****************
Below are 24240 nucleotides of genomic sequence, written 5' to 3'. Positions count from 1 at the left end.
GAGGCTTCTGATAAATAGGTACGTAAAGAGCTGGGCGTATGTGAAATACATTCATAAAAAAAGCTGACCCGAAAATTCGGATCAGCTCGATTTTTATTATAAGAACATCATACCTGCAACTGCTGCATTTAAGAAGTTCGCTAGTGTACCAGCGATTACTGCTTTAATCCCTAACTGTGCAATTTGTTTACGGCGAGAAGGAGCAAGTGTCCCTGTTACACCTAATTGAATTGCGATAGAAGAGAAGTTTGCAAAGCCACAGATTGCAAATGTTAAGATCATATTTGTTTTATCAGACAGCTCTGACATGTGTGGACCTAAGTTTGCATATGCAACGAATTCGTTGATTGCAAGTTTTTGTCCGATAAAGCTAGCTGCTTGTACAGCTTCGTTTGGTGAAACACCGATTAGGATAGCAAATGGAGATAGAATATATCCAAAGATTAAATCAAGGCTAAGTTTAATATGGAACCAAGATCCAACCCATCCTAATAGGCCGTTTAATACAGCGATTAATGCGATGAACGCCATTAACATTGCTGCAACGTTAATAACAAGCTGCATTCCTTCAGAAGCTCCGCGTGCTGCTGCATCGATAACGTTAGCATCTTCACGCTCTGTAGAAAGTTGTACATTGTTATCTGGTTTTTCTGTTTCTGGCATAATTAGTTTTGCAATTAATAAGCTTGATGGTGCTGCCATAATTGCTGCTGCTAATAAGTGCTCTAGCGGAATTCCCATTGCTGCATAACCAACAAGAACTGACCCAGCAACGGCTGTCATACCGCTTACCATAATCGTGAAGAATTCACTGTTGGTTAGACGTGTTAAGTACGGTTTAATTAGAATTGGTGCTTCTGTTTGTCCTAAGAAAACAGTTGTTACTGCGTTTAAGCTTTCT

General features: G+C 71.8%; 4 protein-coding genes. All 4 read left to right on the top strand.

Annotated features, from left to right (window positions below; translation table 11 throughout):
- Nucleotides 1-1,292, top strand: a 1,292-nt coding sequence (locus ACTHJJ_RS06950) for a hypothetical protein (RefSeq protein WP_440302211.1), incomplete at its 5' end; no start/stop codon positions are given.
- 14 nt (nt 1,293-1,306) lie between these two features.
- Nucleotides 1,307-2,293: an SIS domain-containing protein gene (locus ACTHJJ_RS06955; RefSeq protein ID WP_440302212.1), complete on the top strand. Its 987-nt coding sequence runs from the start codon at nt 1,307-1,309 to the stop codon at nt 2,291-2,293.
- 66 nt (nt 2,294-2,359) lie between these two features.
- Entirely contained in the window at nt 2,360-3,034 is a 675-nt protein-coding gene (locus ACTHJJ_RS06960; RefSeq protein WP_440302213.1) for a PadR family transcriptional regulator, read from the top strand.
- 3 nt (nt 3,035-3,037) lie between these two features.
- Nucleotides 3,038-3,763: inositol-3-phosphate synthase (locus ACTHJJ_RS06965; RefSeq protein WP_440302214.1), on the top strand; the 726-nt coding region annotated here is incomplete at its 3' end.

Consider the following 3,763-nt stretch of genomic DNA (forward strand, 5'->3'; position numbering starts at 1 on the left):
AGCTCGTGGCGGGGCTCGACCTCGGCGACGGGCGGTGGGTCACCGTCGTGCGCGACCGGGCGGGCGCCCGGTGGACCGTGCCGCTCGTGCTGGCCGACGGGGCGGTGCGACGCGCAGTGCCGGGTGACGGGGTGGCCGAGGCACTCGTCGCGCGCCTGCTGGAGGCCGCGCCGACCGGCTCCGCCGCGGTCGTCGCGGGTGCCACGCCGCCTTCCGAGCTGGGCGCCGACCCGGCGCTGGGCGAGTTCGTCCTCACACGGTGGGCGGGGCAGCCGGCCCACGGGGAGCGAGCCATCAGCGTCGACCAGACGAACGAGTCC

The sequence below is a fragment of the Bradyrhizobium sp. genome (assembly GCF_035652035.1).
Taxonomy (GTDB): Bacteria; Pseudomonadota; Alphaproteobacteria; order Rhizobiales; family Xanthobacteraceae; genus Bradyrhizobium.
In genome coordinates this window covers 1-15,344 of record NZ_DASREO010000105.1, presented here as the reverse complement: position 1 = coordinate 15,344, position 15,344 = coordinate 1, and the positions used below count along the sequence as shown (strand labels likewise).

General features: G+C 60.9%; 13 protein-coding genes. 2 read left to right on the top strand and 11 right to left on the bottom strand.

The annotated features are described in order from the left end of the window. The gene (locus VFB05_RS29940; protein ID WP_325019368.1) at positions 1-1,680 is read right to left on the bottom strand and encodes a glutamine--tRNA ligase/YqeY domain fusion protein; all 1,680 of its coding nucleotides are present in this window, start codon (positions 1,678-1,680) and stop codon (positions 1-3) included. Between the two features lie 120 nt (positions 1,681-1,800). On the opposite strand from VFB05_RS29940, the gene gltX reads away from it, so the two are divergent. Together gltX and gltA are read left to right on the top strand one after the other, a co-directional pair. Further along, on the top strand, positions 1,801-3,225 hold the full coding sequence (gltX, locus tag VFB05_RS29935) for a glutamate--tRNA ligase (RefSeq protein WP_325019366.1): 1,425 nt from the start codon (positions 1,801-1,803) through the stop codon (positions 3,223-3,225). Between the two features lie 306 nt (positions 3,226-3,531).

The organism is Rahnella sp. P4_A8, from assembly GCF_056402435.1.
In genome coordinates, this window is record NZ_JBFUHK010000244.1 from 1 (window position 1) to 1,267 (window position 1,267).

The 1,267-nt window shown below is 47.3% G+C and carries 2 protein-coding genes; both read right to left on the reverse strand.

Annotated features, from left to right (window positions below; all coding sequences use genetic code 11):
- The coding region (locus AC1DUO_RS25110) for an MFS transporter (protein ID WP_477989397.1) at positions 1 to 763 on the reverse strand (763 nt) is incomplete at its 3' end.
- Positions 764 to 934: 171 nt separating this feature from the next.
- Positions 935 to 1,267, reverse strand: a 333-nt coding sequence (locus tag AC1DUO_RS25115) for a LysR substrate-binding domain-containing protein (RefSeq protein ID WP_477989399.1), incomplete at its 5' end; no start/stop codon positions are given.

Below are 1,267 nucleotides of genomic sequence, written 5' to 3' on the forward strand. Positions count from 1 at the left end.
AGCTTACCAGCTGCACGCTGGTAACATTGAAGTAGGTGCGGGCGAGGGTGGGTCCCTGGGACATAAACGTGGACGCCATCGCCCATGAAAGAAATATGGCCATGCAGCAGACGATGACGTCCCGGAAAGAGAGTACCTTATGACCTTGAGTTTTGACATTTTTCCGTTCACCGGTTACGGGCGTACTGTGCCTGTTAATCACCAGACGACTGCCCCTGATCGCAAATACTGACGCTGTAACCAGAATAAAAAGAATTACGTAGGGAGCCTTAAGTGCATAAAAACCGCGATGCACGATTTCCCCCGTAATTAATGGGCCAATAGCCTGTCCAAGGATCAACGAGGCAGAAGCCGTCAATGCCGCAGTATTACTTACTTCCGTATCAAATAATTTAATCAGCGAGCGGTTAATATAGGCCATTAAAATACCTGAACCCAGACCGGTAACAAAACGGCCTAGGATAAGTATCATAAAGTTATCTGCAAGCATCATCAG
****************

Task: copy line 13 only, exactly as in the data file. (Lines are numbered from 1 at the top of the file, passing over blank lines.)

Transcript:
AGCTCGTGGCGGGGCTCGACCTCGGCGACGGGCGGTGGGTCACCGTCGTGCGCGACCGGGCGGGCGCCCGGTGGACCGTGCCGCTCGTGCTGGCCGACGGGGCGGTGCGACGCGCAGTGCCGGGTGACGGGGTGGCCGAGGCACTCGTCGCGCGCCTGCTGGAGGCCGCGCCGACCGGCTCCGCCGCGGTCGTCGCGGGTGCCACGCCGCCTTCCGAGCTGGGCGCCGACCCGGCGCTGGGCGAGTTCGTCCTCACACGGTGGGCGGGGCAGCCGGCCCACGGGGAGCGAGCCATCAGCGTCGACCAGACGAACGAGTCC